HARC will partner with City of Houston to develop its Climate Action Plan. “In follow up to our work on the City of Houston’s Sustainability Action Plan, this initiative will support environmental sustainability community-wide,” states Dr. Gavin Dillingham, HARC's Program Director, Clean Energy Policy.
Researchers Gavin Dillingham and Carlos Gamarra, leading the DOE’s CHP Southcentral and Upperwest CHP TAPs, recently published an article in the American Public Gas Association (APGA) trade association publication “The Source.” The article discusses how CHP can improve a facilities resilience and keep the lights on during and after a major power outage event.
HARC’s Dr. Erin Kinney discusses the impact of impervious surfaces on the recent flood events including Hurricane Harvey in the recent PBS broadcast NOVA: Rise of the Superstorms. Dr. Kinney’s work on land use change and wetland loss in the Houston-Galveston region highlights the importance of wetlands for flood mitigation and protecting water quality.
The May/June issue of Texas Architect features articles on how the state’s changing energy landscape is affecting architecture. Rives Taylor, Regional Sustainability Leader within Gensler’s Houston office and lead designer of the HARC facility, comments on the high performance features of the building in his article, Electric Eye.
Through the Greater Houston Flood Mitigation Consortium, HARC was one of the leading researchers to release a report on flood mitigation infrastructure, drainage, buyouts and development regulations in the Greater Houston area.
Each year, the Houston Business Journal's Landmark Awards recognize real estate projects that are making a significant impression on the Houston landscape and improve the look, feel and image of the city. HARC was honored to learn that its LEED-Platinum facility is a finalist in the “Headquarters Move” category.
Houston Matters talk with Dr. Gavin Dillingham, Program Director for Clean Energy Policy at the Houston Advanced Research Center; and Lara Cottingham, Deputy Assistant Director for the City of Houston’s Administration and Regulatory Affairs Department to explore the ramification on NRG's decision.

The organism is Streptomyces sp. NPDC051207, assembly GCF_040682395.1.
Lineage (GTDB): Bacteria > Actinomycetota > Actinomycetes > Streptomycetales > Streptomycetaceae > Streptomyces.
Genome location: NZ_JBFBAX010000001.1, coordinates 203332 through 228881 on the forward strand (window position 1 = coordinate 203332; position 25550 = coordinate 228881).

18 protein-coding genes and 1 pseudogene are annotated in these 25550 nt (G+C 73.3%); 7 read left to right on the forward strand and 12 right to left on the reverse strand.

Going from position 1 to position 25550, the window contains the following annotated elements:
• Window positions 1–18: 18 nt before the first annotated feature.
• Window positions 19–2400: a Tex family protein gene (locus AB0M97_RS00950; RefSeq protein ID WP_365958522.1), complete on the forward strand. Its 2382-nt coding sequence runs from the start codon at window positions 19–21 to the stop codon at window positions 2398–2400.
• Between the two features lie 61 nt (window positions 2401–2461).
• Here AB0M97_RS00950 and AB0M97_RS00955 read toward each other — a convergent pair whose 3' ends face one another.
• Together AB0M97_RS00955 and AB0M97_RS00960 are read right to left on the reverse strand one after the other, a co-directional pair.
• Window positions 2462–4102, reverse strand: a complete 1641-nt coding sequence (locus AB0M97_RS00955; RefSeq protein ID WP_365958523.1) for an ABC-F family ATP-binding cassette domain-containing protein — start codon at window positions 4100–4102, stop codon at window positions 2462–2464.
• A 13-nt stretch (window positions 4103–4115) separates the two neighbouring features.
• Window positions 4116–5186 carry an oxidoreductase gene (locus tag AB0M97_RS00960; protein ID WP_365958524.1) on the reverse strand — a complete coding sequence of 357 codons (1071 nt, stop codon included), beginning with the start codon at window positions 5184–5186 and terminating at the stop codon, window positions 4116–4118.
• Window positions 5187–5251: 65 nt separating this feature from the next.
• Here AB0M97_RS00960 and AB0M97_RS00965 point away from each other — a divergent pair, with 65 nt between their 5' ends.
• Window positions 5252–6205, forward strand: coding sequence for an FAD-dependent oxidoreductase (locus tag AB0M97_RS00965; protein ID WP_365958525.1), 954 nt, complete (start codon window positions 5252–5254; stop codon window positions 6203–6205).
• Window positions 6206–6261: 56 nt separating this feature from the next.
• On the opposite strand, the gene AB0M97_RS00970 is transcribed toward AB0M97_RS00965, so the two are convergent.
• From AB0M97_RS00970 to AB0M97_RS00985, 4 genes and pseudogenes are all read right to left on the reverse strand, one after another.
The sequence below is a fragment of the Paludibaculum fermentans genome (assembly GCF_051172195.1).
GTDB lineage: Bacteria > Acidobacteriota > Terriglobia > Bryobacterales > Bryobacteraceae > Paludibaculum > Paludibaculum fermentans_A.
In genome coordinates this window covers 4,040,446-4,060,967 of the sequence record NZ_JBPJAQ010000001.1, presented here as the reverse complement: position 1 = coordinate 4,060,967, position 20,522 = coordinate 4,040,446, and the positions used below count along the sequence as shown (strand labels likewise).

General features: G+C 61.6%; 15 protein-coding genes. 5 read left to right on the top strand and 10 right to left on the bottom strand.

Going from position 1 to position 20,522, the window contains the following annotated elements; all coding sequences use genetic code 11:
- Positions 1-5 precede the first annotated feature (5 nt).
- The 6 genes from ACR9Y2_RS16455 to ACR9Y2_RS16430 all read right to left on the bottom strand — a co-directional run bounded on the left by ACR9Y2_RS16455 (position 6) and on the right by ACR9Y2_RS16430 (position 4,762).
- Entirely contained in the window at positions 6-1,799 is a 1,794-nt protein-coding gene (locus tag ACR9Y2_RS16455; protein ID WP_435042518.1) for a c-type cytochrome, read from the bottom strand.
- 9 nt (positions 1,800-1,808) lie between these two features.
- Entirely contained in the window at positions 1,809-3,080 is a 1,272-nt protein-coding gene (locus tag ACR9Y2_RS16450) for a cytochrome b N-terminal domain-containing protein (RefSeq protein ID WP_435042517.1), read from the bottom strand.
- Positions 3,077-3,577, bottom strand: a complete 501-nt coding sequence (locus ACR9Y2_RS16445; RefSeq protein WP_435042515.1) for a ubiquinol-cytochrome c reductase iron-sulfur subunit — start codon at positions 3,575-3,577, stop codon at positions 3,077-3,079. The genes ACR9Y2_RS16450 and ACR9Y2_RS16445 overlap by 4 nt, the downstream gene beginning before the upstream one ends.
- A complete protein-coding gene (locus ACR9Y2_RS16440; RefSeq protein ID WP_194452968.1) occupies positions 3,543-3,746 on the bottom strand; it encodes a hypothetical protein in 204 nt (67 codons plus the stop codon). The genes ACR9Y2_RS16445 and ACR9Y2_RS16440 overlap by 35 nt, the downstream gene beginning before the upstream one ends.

"That juxtaposition of development patterns with wetland and habitat loss are two things that have led to where we are, given our recurring flooding issues," said Lisa Gonzalez, HARC's President and CEO.
HARC’s green headquarters, constructed by Brookstone LP and designed by Gensler, was presented the Award of Merit in the Engineering News Record Texas & Louisiana's 2017 Best Projects on October 18, 2017.
HARC’s LEED Platinum headquarters was recently featured in Modern Steel Construction, the official publication of the American Institute of Steel Construction (AISC). The article highlighted the Whole Building Life Cycle Assessment (WBLCA) undertaken by the project’s civil engineering partner, Walter P Moore, and the resulting utilization of a steel-framed structure, one that led to a 20% reduction in embodied CO2 associated with the building’s structural and enclosure systems.
HARC President Lisa Gonzalez and Galveston Bay Foundation’s Bob Stokes appeared on KPRC 2’s Houston Newsmakers to discuss the 2017 Galveston Bay Report Card and the likely impacts of Hurricane Harvey on Houston’s biggest natural resource.
HARC's Geospatial Technologies researcher Bill Bass contributes maps to article discussing Houston flooding and the need for current data. For more information, explore HARC researchers Lisa Gonzalez and Erin Kinney’s Texas General Land Office sponsored http://harcresearch.org/wetlandplanningtool.
The Research Partnership to Secure Energy for America (RPSEA) will team up with HARC and other US oil and gas industry partners to conduct and manage a real-world survey that will more accurately determine levels of methane emitting from marginal wells in the United States.
Study conducted by Texas A&M University and HARC highlighted at the Unconventional Resources Technology Conference (URTeC). This study outlines steps companies can take to address community anxieties over new energy development.
“What we expect to see over time is more frequent and more intense weather events. Festivals and people attending them will increasingly have to plan for storms that drop two to four inches of rain in an hour,” said Lisa Gonzalez, HARC's President and CEO.
“This building is not only a testimony to the legacy of my parents, Cynthia and George Mitchell, but also to the HARC staff and the important research that is carried out every day," said Todd Mitchell, Chairman of the HARC Board of Directors.
"This building for us is a representation of our mission. We like to say we help people thrive and nature flourish. This building is an embodiment of that, the way it exists in the environment and the way we’re hoping it will help us better connect to the community," said HARC's Lisa Gonzalez.